Posts for category: Pediatric Skin Care
Like adults, kids can be affected by many different skin conditions. Often appearing as an unusual rash or growth on the skin, these conditions are rarely serious and actually very common during childhood as kids are constantly exposed to a variety of illnesses.
By learning how to recognize common skin conditions, parents can help identify the cause of their child’s skin irritation and then determine the best course of action. This may include a visit to the child’s pediatrician or dermatologist, who can then prescribe the appropriate treatments.
Common childhood rashes include:
Ringworm is a skin infection that appears as a ring-shaped lesion. The fungus that causes ringworm is highly contagious and is commonly passed by direct contact. Household pets can also carry the fungus and pass it to the child. Ringworm is very preventable and in the majority of cases very easy to treat.
Chicken pox appears as a red, itchy, blister-like rash that can affect all areas of the body. The highly contagious illness is very common in kids—especially those under the age of 12—and is often accompanied by flu-like symptoms and a fever. In many cases the rash goes away without treatment. Chickenpox is caused by the varicella-zoster virus (VZV). The AAP recommends a first dose of the chickenpox vaccine at 12 to 15 months of age for all healthy young children who have never had the disease. A second dose is recommended at 4-6 years of age.
Eczema, also known as atopic dermatitis, refers to a number of different skin conditions in which the skin is red and irritated. Eczema can either be a short-lived temporary reaction to something in the child's environment, or it can be a chronic condition lasting for years. Most children diagnosed with eczema have a family history of the condition or other allergies. The majority of babies who have it will outgrow it. While there are many treatments available for managing eczema, there currently is not a cure.
Roseola is one of the most common causes of rash and fever in infants and young children. The viral illness begins with a sudden, high fever that lasts for several days with no other symptoms. Once the fever breaks—usually abruptly—the infant develops a distinctive rash, which often appears and spreads as red spots and bumps. In most cases roseola does not require professional treatment, but high fevers should always be monitored closely.
When to Visit Your Dermatologist
Whenever your child’s rash lasts for several weeks, becomes worse or does not respond to home treatment, contact your pediatrician or a trained dermatologist. Dermatologists are experts in treating all childhood skin conditions from infancy through the adolescent years. After evaluating a child's skin and determining the cause, your dermatologist will provide both education and an appropriate treatment plan for your child's skin condition.
When your child breaks out all over in a blistery, itchy red rash, there’s a good chance it’s the chicken pox. Chicken pox is caused by the varicella-zoster virus, and although it’s typically a childhood disease, people who have not contracted it as a child can suffer from it in adulthood as well.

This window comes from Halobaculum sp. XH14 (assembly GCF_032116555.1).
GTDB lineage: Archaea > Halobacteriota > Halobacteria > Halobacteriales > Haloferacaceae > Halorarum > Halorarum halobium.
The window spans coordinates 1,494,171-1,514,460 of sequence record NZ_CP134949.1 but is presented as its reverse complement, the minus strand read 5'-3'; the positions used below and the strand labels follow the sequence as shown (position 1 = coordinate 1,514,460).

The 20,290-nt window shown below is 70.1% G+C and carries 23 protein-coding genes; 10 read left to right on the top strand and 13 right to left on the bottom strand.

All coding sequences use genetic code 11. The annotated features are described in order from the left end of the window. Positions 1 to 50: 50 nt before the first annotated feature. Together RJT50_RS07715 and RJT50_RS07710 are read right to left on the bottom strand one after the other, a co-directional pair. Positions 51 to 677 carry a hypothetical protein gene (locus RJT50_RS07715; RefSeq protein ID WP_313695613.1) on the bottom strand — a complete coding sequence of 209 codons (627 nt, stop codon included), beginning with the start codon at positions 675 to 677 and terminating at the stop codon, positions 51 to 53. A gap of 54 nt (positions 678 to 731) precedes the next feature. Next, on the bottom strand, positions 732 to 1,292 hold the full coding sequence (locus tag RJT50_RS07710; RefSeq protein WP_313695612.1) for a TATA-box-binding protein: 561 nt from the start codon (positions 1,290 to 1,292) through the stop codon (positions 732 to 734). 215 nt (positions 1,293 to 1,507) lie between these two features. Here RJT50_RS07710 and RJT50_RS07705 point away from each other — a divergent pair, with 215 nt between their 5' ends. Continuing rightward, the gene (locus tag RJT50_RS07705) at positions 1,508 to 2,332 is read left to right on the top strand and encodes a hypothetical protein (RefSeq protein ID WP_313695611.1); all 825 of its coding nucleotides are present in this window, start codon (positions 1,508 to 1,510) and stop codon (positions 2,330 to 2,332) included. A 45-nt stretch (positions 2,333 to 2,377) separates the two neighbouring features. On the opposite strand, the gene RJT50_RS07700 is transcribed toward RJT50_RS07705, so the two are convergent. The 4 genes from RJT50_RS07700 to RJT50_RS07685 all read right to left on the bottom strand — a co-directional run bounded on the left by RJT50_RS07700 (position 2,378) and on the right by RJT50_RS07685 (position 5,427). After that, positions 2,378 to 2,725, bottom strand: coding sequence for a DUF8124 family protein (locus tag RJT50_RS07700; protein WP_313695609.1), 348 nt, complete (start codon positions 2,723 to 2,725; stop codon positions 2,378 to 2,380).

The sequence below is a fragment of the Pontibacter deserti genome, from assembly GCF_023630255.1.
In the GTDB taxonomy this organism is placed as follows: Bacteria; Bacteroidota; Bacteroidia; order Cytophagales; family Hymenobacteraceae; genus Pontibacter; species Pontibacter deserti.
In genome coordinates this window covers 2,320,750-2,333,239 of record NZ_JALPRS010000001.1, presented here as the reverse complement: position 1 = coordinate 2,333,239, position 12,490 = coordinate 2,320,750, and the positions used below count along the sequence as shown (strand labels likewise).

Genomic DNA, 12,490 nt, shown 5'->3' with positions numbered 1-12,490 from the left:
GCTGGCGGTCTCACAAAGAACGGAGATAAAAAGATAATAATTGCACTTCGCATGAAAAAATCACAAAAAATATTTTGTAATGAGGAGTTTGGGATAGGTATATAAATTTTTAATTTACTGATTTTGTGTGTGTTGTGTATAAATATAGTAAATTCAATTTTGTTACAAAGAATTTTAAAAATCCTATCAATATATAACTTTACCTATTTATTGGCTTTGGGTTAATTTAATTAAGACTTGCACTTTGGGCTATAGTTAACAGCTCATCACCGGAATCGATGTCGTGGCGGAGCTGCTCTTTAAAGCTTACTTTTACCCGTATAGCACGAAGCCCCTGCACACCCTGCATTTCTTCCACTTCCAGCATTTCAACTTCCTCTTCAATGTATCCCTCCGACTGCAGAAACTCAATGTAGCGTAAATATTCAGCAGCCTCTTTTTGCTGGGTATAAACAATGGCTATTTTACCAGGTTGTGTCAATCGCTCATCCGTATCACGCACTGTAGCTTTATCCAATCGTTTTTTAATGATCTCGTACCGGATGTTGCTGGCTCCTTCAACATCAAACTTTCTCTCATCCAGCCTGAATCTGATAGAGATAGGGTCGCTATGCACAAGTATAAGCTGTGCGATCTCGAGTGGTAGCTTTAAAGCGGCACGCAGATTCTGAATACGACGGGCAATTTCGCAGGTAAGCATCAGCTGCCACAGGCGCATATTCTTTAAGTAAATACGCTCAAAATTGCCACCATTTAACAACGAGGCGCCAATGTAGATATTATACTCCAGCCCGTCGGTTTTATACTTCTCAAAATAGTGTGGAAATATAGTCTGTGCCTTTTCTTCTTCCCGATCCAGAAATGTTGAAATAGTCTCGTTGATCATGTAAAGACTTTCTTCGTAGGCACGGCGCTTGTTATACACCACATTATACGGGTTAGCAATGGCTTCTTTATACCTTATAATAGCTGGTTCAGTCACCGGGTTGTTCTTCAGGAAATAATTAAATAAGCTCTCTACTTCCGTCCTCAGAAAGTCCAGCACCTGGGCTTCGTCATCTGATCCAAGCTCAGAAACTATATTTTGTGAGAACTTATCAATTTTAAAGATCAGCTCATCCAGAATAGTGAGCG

Chicken pox is highly contagious and can spread from person to person by direct contact or through the air from an infected person's coughing or sneezing.
Symptoms of Chicken pox
Itchy red spots or blisters all over the body are telltale signs of chicken pox. It may also be accompanied by a headache, sore throat and fever. Symptoms are generally mild among children, but can cause serious complications in infants, adults and people with weakened immune systems.
The most common symptoms of chicken pox include:
- Itchy rash all over the body, including the face, on the arms and legs and inside the mouth
- Fatigue and irritability
- Feeling of general illness
- Reduced appetite
The symptoms of chicken pox may resemble other skin problems or medical conditions, so it is always important to consult your child's physician or dermatologist for proper diagnosis. If the chicken pox rash seems generalized or severe, or if the child has a high grade fever or is experiencing a headache or nausea, seek medical care right away.
The incubation period (from exposure to first appearance of symptoms) is 14 to 16 days. When the blisters crust over, they are no longer contagious and the child can return to normal activity.
Relief for Chicken Pox
It is important not to scratch the blisters as it can slow down the healing process and result in scarring. Scratching may also increase the risk of a bacterial infection. To help relieve the itching, soak in a cool or lukewarm oatmeal bath. A physician may recommend anti-itch ointments or medications, such as over-the-counter antihistamines, to control this troublesome itch.
Although about four million children get chicken pox each year, it may be preventable via a vaccine. Usually one episode of chicken pox in childhood provides lifelong immunity to the virus.
Fortunately, chicken pox is more of a nuisance than a concern. With time and extra rest, the rash will pass and the child will be good as new! Contact your dermatologist whenever you have questions or concerns about chicken pox.